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ND family points to effects of bullying after 12-year-old daughter takes her life

Cherish "Chance" Houle

 BISMARCK -- The death of a North Dakota 12-year-old by suicide and a heart-wrenching, detailed obituary is calling attention to the issue of bullying.

The family said Cherish "Chance" Houle of Bismarck took her own life last Saturday, March 31. Family members said the seventh-grader had a tough life, was in a difficult family situation and living in a foster home, but perhaps bullying at school may have contributed to the tragedy.

However, the family still is asking, “Why?”

"I have a lot of questions like ‘why?’ and ‘why didn't she just message me?’” said her aunt Summer Nelson in a television interview with WDAY-TV.

Nelson said her mother sat her down on Saturday and she could see the hurt in her eyes. It was then she found out.

Nelson and her niece would talk frequently.

"She always had a smile and her little voice was just cute and so sweet,” Nelson said.

However, she said she noticed a difference lately in the 12-year-old who had changed her name to Chance.

She was being bullied at school, having issues in her foster home and became withdrawn, Nelson said.

"She messaged randomly and we talked for hours, but then recently she just kind of drifted and we didn't stop talking but she like kind of pushed people away," Nelson said.

The detailed obituary published to the website of Eastgate Funeral and Cremation Service in Bismarck describes the bullying she faced.

It said the girl had “experienced intense pain most people her age will never know. Throughout the last 6 months of her life, she experienced continual transition and intense bullying at school. While the news is currently highlighting violence as the result of bullying, Cherish’s support systems saw a very different result. Those who loved Cherish didn’t know how unbearable that pain she was experiencing had become for her. The support and love she was able to receive from those around her wasn’t enough to heal the scars of the relentless bullying she had already suffered. Cherish didn’t harm others or turn to drugs and alcohol to deal with her pain, she took her life.”

The family said they shared the story to make people aware and to try to prevent other tragedies.

In the obituary, the family asked that parents “talk to their children and find out answers to hard questions. Are they being bullied? Are they the bully? Have they witnessed bullying and it broke their heart, but they were glad they weren’t the target today? Did they not know what to do and walked away? Or joined in the laughter because they didn’t want to attract the attention of other bullies in the crowd. We are asking you to teach your children that our words are our most powerful resource and we need to be careful to use that precious resource to positively affect people. Teach your children what to do if someone they know is talking about suicide. Teach them who to call for help.”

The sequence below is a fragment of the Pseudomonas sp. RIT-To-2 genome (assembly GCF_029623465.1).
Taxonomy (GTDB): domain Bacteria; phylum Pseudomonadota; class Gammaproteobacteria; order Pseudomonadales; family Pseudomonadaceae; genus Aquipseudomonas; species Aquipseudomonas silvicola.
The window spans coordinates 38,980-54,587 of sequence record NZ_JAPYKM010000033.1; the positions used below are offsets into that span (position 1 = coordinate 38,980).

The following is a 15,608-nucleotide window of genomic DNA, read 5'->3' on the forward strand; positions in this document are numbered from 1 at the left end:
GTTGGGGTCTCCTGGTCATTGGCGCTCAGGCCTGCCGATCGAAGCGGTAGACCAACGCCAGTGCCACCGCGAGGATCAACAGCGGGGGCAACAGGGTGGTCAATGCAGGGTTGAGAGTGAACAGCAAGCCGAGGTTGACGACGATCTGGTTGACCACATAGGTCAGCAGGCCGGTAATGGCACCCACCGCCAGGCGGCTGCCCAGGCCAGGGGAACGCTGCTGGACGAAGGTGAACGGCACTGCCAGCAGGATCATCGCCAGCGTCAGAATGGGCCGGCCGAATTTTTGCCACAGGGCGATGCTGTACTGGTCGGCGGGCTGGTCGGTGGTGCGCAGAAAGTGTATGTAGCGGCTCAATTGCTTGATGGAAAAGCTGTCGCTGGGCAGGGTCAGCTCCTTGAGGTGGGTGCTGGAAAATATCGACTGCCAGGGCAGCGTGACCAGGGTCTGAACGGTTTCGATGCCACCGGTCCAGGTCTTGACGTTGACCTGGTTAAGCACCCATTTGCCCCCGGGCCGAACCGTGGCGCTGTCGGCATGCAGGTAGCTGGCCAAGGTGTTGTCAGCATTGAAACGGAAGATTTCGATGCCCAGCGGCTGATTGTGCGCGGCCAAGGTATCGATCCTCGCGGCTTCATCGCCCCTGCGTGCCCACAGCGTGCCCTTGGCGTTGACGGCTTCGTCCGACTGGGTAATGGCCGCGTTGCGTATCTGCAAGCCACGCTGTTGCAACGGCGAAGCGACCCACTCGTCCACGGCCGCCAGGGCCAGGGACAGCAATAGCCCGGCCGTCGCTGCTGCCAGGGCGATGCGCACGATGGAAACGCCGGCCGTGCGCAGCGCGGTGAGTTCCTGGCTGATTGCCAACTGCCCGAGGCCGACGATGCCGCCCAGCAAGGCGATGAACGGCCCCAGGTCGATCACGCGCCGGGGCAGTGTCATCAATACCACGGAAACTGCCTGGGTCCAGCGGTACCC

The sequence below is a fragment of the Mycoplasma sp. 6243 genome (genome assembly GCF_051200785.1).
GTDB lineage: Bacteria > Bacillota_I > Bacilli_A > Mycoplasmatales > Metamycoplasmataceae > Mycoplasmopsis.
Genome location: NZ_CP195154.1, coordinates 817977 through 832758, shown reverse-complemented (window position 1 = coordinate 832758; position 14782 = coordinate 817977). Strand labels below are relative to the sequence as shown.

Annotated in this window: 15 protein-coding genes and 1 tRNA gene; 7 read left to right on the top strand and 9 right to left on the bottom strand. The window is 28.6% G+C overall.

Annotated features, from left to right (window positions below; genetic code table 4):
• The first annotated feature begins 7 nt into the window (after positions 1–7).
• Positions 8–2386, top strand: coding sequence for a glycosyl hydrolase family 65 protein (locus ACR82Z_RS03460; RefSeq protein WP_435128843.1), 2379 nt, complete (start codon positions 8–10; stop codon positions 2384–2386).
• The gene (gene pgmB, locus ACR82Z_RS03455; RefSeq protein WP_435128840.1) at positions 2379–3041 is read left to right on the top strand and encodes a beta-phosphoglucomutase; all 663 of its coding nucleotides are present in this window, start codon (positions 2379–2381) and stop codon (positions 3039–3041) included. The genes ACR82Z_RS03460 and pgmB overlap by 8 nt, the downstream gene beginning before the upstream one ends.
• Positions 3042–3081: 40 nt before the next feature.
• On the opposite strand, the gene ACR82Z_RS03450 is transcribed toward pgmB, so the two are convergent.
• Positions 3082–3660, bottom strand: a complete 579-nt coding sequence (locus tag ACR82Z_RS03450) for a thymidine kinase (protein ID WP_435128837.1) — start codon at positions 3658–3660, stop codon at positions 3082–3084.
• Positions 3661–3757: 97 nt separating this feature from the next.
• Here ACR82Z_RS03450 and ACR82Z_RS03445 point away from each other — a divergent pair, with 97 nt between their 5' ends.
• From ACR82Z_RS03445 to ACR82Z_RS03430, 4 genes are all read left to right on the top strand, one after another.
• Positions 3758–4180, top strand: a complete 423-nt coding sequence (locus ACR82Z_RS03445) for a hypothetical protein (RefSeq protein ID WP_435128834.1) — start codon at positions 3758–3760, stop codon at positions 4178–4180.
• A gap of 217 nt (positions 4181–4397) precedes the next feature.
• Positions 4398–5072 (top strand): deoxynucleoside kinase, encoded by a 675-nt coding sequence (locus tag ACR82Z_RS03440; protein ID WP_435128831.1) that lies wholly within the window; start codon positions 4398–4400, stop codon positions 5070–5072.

The obituary also details the crushing blow the suicide dealt to the family.

“The ugly truth of bullying is someone who loved Cherish had to open the bedroom door and see what they saw on Saturday. The ugly truth of bullying is those who loved Cherish can’t close their eyes at night because they can’t get the image out of their head. The ugly truth of bullying is doing CPR for 4 minutes and 26 seconds. It’s listening to 911 operator tell you to go faster and push harder. It’s knowing that you didn’t open the door early enough for it to matter anyway. It’s that Cherish isn’t here anymore.”

The girl is survived by her mom, Jessica; her dad, Nathan; siblings, Santana, Sonte, Maliyah, Nathan Jr., and Yuri; her grandmas, Marina Cheifstick and Judy Nelson; and many aunts, uncles, and cousins.

Visitation for the girl will be Thursday, April 5, from 10 a.m. to noon at the funeral home.

Read the full obituary here.

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